Corrections Based Education, Vocation, and Work Programs

1970 Words8 Pages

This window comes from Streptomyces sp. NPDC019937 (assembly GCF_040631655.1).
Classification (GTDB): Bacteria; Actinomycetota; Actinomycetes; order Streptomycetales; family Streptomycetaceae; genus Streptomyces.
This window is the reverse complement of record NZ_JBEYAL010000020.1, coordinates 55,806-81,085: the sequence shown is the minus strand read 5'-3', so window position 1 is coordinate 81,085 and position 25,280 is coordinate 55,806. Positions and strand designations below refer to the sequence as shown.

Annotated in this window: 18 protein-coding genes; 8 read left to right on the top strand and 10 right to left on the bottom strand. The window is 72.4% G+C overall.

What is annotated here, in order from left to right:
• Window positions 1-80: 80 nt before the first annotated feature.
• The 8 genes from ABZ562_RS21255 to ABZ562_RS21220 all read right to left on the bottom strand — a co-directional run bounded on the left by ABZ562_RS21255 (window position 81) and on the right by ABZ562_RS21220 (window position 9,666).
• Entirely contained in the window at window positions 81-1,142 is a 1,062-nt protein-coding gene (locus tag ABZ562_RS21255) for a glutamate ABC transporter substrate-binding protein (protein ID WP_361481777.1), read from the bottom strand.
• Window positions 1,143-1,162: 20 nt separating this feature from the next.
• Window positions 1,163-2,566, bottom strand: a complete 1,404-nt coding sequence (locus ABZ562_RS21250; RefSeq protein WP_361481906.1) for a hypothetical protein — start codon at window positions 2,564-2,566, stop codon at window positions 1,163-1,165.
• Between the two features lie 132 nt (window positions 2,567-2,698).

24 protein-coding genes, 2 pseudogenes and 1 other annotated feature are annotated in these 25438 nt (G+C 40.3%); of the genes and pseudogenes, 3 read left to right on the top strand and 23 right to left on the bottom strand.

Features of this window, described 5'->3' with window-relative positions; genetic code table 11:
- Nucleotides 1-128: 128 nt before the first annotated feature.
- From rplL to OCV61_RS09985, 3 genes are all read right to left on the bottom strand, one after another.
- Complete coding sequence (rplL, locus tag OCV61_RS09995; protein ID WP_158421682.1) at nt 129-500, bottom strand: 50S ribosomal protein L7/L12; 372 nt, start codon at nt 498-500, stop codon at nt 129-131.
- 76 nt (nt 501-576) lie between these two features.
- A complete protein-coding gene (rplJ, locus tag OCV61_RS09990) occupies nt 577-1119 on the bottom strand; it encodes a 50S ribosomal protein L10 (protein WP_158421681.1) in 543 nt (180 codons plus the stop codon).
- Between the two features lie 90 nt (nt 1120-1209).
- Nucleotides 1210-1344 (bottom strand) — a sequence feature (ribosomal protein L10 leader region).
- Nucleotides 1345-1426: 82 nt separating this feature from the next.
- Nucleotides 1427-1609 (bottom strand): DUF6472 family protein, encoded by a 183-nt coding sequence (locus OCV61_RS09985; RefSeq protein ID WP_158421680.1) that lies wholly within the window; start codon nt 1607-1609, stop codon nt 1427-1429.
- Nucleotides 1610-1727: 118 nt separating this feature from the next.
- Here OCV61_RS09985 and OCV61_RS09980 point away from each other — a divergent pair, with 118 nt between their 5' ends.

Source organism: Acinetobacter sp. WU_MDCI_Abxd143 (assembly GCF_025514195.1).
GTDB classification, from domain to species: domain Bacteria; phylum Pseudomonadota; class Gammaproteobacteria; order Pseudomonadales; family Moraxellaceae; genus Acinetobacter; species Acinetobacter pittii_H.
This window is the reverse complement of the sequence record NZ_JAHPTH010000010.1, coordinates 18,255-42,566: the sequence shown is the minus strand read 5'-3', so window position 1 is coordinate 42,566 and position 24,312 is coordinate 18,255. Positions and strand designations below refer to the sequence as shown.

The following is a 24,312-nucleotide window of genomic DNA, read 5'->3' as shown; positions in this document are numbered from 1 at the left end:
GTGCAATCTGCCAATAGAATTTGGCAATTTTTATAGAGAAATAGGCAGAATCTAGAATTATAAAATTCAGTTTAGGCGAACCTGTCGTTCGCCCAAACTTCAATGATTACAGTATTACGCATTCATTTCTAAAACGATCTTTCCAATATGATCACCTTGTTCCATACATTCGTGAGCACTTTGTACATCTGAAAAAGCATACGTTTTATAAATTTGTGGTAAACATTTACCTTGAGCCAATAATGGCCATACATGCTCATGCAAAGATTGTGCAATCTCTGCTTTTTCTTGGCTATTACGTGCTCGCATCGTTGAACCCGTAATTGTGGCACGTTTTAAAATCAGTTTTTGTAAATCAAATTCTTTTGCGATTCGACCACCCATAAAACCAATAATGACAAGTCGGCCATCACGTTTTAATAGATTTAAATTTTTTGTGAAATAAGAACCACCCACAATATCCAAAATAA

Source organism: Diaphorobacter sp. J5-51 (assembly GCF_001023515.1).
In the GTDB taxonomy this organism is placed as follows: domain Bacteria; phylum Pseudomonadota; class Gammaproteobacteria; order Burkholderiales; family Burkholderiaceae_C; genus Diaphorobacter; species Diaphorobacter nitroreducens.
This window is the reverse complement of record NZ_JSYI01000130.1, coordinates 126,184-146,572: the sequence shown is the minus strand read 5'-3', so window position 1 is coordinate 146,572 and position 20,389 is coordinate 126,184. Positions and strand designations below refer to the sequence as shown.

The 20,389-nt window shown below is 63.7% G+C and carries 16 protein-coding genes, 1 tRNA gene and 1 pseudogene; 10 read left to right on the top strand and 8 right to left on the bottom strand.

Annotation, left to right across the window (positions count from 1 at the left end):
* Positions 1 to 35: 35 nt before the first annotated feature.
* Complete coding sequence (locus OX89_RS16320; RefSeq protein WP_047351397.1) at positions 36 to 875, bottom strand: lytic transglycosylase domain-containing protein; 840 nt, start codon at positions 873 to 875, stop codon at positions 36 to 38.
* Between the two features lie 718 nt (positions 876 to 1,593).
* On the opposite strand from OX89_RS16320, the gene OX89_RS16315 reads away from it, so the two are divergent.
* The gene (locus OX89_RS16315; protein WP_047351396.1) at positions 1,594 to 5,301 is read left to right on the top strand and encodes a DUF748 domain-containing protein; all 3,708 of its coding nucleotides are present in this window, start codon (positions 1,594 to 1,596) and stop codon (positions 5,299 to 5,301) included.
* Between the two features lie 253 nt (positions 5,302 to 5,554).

In the United States corrections system, rehabilitation has been a consistent effort for years. While world history shows techniques such as banishment, torture, and other forms of corporal punishment, the United States has adopted a system of deterrence, rehabilitation, and focus on the offender. As laws, codes, and legislation become more and more complex, increasingly diverse and somewhat unpredictable, the dimensions of today’s offenders grow as well. America’s modern day offender is no longer the “scum of society” nor the noticeable anomaly to what is considered a civilized individual. Today’s prison systems have proven to be a collection of diverse individuals, some brilliant, some talented and some possessing sets of skills uncommon to even the most successful of free individuals. It is with such a diverse prison culture that rehabilitation has evolved into a much different element of American incarceration. With the presence of corrections based education, vocation, and work programs, prisoners are treated as individuals with potential, optimistic futures and most importantly, individuals who still have Eighth Amendment rights. It can be said that to be incarcerated in prison with no outlets to develop or improve intelligence, acquire skills, and reach ones potential is in a way “cruel and unusual punishment”. With the possibility to pursue education within prison walls, prisoners are provided the opportunity to develop personally as well as intellectually. Education programs within prisons enable incarcerated individuals to better prepare themselves for life on the outside. Modern society, especially when noting today’s economy, has little opportunity for the uneducated. Educating prisoners directs offenders toward a better life after serving their sentences and can be a beneficial foundation toward reducing recidivism. The availability of education

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